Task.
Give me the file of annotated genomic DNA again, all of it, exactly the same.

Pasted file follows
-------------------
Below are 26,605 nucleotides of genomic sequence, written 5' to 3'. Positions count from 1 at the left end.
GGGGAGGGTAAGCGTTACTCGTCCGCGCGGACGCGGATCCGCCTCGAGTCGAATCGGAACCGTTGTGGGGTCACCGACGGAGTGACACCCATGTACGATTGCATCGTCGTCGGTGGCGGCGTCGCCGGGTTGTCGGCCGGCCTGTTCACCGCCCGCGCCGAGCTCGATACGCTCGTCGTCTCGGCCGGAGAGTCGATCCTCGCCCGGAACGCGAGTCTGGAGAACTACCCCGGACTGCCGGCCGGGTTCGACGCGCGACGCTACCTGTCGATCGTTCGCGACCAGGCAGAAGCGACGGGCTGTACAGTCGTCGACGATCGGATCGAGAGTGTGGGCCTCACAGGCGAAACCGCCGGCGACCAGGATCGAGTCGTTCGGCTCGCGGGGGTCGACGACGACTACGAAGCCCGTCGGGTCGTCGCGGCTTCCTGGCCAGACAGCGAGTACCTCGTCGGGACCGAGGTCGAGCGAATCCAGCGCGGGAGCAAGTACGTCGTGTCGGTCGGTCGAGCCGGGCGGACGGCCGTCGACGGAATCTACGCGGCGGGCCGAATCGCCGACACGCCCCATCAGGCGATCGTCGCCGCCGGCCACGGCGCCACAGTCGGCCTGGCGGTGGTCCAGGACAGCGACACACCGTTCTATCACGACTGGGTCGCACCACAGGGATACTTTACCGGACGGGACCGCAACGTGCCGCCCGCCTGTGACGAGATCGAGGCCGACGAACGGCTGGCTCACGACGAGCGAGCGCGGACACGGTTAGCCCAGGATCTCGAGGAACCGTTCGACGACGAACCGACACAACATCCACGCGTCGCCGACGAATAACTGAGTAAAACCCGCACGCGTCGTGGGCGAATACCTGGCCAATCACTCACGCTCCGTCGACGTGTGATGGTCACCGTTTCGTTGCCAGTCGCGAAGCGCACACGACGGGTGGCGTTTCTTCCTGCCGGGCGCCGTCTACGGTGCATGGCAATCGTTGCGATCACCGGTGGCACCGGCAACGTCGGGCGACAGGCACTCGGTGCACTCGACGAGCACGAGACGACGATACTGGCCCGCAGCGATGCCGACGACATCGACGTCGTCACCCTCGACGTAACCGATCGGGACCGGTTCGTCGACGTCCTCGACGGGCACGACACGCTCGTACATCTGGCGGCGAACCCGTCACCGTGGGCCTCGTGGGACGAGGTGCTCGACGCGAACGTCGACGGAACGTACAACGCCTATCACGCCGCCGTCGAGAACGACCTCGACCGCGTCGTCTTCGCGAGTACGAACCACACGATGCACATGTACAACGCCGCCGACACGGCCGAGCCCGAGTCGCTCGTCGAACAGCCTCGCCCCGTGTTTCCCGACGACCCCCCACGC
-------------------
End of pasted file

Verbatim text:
Below are 26,605 nucleotides of genomic sequence, written 5' to 3'. Positions count from 1 at the left end.
GGGGAGGGTAAGCGTTACTCGTCCGCGCGGACGCGGATCCGCCTCGAGTCGAATCGGAACCGTTGTGGGGTCACCGACGGAGTGACACCCATGTACGATTGCATCGTCGTCGGTGGCGGCGTCGCCGGGTTGTCGGCCGGCCTGTTCACCGCCCGCGCCGAGCTCGATACGCTCGTCGTCTCGGCCGGAGAGTCGATCCTCGCCCGGAACGCGAGTCTGGAGAACTACCCCGGACTGCCGGCCGGGTTCGACGCGCGACGCTACCTGTCGATCGTTCGCGACCAGGCAGAAGCGACGGGCTGTACAGTCGTCGACGATCGGATCGAGAGTGTGGGCCTCACAGGCGAAACCGCCGGCGACCAGGATCGAGTCGTTCGGCTCGCGGGGGTCGACGACGACTACGAAGCCCGTCGGGTCGTCGCGGCTTCCTGGCCAGACAGCGAGTACCTCGTCGGGACCGAGGTCGAGCGAATCCAGCGCGGGAGCAAGTACGTCGTGTCGGTCGGTCGAGCCGGGCGGACGGCCGTCGACGGAATCTACGCGGCGGGCCGAATCGCCGACACGCCCCATCAGGCGATCGTCGCCGCCGGCCACGGCGCCACAGTCGGCCTGGCGGTGGTCCAGGACAGCGACACACCGTTCTATCACGACTGGGTCGCACCACAGGGATACTTTACCGGACGGGACCGCAACGTGCCGCCCGCCTGTGACGAGATCGAGGCCGACGAACGGCTGGCTCACGACGAGCGAGCGCGGACACGGTTAGCCCAGGATCTCGAGGAACCGTTCGACGACGAACCGACACAACATCCACGCGTCGCCGACGAATAACTGAGTAAAACCCGCACGCGTCGTGGGCGAATACCTGGCCAATCACTCACGCTCCGTCGACGTGTGATGGTCACCGTTTCGTTGCCAGTCGCGAAGCGCACACGACGGGTGGCGTTTCTTCCTGCCGGGCGCCGTCTACGGTGCATGGCAATCGTTGCGATCACCGGTGGCACCGGCAACGTCGGGCGACAGGCACTCGGTGCACTCGACGAGCACGAGACGACGATACTGGCCCGCAGCGATGCCGACGACATCGACGTCGTCACCCTCGACGTAACCGATCGGGACCGGTTCGTCGACGTCCTCGACGGGCACGACACGCTCGTACATCTGGCGGCGAACCCGTCACCGTGGGCCTCGTGGGACGAGGTGCTCGACGCGAACGTCGACGGAACGTACAACGCCTATCACGCCGCCGTCGAGAACGACCTCGACCGCGTCGTCTTCGCGAGTACGAACCACACGATGCACATGTACAACGCCGCCGACACGGCCGAGCCCGAGTCGCTCGTCGAACAGCCTCGCCCCGTGTTTCCCGACGACCCCCCACGC